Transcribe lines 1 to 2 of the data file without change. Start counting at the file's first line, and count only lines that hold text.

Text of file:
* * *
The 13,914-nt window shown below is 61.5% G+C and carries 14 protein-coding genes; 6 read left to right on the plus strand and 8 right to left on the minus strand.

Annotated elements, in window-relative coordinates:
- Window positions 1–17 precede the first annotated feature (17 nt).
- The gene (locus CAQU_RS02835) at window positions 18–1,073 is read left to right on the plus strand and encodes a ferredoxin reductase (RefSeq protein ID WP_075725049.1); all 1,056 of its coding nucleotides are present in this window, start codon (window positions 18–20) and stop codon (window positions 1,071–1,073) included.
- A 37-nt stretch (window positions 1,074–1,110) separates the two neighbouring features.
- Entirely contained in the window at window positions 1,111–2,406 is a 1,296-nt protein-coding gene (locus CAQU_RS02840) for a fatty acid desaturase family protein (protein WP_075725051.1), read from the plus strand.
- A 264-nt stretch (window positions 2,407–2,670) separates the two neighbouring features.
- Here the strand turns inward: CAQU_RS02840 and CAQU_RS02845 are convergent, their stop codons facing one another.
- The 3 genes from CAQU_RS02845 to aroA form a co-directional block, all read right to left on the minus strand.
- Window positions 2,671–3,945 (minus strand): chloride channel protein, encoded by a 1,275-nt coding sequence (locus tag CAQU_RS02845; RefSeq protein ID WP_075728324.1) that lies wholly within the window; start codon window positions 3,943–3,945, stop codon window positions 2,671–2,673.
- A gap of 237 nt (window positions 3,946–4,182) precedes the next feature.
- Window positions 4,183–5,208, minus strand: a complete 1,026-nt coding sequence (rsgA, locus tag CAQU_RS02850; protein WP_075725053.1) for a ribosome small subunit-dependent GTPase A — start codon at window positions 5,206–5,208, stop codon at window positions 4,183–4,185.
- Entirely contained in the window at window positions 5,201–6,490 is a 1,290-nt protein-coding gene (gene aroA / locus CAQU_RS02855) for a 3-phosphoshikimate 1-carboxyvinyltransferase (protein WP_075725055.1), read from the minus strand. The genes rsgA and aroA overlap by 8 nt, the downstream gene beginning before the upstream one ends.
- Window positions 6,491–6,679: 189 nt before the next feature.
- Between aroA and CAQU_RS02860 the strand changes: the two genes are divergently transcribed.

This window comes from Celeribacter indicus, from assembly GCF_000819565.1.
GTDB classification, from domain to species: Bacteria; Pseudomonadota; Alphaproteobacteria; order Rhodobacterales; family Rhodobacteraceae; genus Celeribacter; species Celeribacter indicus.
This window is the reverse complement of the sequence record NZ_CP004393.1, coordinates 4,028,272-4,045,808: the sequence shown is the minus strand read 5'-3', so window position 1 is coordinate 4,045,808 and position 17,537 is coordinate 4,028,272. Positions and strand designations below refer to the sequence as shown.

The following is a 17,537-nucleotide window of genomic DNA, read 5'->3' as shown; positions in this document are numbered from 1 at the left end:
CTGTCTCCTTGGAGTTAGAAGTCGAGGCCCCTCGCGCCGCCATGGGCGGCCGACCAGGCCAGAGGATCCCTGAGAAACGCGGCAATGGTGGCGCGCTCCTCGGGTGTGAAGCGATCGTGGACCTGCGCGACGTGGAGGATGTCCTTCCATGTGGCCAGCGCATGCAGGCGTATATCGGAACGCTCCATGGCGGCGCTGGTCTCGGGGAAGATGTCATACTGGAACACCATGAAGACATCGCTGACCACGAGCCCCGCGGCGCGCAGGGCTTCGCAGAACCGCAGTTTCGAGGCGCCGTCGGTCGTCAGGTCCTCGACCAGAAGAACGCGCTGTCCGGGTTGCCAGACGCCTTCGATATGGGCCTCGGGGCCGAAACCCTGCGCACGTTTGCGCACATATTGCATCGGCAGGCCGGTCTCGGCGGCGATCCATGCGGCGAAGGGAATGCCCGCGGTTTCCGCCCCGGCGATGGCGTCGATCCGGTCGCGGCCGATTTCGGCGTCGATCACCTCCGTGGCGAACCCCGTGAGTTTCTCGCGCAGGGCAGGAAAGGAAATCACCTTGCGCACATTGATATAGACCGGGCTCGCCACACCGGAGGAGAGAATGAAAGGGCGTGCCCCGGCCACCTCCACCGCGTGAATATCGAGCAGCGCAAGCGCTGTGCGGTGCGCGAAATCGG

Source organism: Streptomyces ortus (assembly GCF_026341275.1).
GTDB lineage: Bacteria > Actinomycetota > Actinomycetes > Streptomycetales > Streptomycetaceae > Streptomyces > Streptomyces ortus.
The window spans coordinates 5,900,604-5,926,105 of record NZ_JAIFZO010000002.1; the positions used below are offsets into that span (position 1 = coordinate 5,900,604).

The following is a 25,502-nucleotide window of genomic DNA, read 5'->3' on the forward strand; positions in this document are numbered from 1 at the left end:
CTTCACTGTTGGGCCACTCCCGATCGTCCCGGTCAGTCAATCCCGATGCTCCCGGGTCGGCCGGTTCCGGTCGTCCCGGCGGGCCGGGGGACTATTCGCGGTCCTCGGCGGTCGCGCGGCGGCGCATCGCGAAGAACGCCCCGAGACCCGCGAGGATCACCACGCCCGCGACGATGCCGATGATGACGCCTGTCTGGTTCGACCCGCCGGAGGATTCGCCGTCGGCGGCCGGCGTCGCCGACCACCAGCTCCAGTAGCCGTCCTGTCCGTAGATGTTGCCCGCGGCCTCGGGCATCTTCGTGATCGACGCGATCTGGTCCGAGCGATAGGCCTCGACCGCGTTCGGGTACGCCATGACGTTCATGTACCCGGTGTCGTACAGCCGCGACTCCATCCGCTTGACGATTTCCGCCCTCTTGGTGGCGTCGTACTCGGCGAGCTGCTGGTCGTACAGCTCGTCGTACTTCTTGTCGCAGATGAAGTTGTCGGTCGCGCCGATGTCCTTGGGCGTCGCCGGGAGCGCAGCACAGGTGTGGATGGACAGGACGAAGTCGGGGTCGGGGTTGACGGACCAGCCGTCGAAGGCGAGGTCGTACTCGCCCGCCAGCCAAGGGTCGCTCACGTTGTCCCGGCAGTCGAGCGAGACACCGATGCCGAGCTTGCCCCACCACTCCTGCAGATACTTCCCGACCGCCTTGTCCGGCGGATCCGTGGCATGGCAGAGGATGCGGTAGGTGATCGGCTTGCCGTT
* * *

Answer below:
The 13,914-nt window shown below is 61.5% G+C and carries 14 protein-coding genes; 6 read left to right on the plus strand and 8 right to left on the minus strand.

Annotated elements, in window-relative coordinates: